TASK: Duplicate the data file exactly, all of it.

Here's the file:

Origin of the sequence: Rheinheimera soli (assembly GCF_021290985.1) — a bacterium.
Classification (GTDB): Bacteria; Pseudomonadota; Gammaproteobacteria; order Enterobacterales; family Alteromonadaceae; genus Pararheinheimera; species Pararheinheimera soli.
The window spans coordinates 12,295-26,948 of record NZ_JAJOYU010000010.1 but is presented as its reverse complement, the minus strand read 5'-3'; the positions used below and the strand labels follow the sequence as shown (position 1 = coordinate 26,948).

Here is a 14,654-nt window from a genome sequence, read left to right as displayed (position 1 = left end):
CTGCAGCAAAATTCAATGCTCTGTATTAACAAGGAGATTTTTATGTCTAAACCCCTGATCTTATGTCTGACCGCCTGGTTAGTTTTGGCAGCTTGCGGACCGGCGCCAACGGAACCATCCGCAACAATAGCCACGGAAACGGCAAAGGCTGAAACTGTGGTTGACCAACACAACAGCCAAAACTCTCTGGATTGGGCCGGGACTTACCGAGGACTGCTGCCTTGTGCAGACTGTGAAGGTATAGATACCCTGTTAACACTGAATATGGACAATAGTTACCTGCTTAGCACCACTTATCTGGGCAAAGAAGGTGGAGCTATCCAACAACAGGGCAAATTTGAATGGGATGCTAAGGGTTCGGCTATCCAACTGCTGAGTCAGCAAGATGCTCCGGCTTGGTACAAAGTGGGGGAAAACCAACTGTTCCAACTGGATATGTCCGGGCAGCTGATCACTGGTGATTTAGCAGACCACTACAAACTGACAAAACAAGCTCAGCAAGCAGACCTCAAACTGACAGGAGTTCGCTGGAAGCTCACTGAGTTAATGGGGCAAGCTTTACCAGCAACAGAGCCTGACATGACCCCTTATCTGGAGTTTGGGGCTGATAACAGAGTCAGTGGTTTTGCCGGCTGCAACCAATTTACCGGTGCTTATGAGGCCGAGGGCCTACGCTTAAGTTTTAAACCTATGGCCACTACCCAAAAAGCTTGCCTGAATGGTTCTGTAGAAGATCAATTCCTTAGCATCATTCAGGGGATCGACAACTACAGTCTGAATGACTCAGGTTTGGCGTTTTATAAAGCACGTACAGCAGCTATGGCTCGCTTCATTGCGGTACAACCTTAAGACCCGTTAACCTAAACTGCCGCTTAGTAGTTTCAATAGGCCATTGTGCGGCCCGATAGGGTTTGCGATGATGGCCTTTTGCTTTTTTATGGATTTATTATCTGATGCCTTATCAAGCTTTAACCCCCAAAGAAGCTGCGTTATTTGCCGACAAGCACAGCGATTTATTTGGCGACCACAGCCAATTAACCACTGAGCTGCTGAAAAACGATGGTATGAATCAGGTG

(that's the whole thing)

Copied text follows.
Origin of the sequence: Rheinheimera soli (assembly GCF_021290985.1) — a bacterium.
Classification (GTDB): Bacteria; Pseudomonadota; Gammaproteobacteria; order Enterobacterales; family Alteromonadaceae; genus Pararheinheimera; species Pararheinheimera soli.
The window spans coordinates 12,295-26,948 of record NZ_JAJOYU010000010.1 but is presented as its reverse complement, the minus strand read 5'-3'; the positions used below and the strand labels follow the sequence as shown (position 1 = coordinate 26,948).

Here is a 14,654-nt window from a genome sequence, read left to right as displayed (position 1 = left end):
CTGCAGCAAAATTCAATGCTCTGTATTAACAAGGAGATTTTTATGTCTAAACCCCTGATCTTATGTCTGACCGCCTGGTTAGTTTTGGCAGCTTGCGGACCGGCGCCAACGGAACCATCCGCAACAATAGCCACGGAAACGGCAAAGGCTGAAACTGTGGTTGACCAACACAACAGCCAAAACTCTCTGGATTGGGCCGGGACTTACCGAGGACTGCTGCCTTGTGCAGACTGTGAAGGTATAGATACCCTGTTAACACTGAATATGGACAATAGTTACCTGCTTAGCACCACTTATCTGGGCAAAGAAGGTGGAGCTATCCAACAACAGGGCAAATTTGAATGGGATGCTAAGGGTTCGGCTATCCAACTGCTGAGTCAGCAAGATGCTCCGGCTTGGTACAAAGTGGGGGAAAACCAACTGTTCCAACTGGATATGTCCGGGCAGCTGATCACTGGTGATTTAGCAGACCACTACAAACTGACAAAACAAGCTCAGCAAGCAGACCTCAAACTGACAGGAGTTCGCTGGAAGCTCACTGAGTTAATGGGGCAAGCTTTACCAGCAACAGAGCCTGACATGACCCCTTATCTGGAGTTTGGGGCTGATAACAGAGTCAGTGGTTTTGCCGGCTGCAACCAATTTACCGGTGCTTATGAGGCCGAGGGCCTACGCTTAAGTTTTAAACCTATGGCCACTACCCAAAAAGCTTGCCTGAATGGTTCTGTAGAAGATCAATTCCTTAGCATCATTCAGGGGATCGACAACTACAGTCTGAATGACTCAGGTTTGGCGTTTTATAAAGCACGTACAGCAGCTATGGCTCGCTTCATTGCGGTACAACCTTAAGACCCGTTAACCTAAACTGCCGCTTAGTAGTTTCAATAGGCCATTGTGCGGCCCGATAGGGTTTGCGATGATGGCCTTTTGCTTTTTTATGGATTTATTATCTGATGCCTTATCAAGCTTTAACCCCCAAAGAAGCTGCGTTATTTGCCGACAAGCACAGCGATTTATTTGGCGACCACAGCCAATTAACCACTGAGCTGCTGAAAAACGATGGTATGAATCAGGTG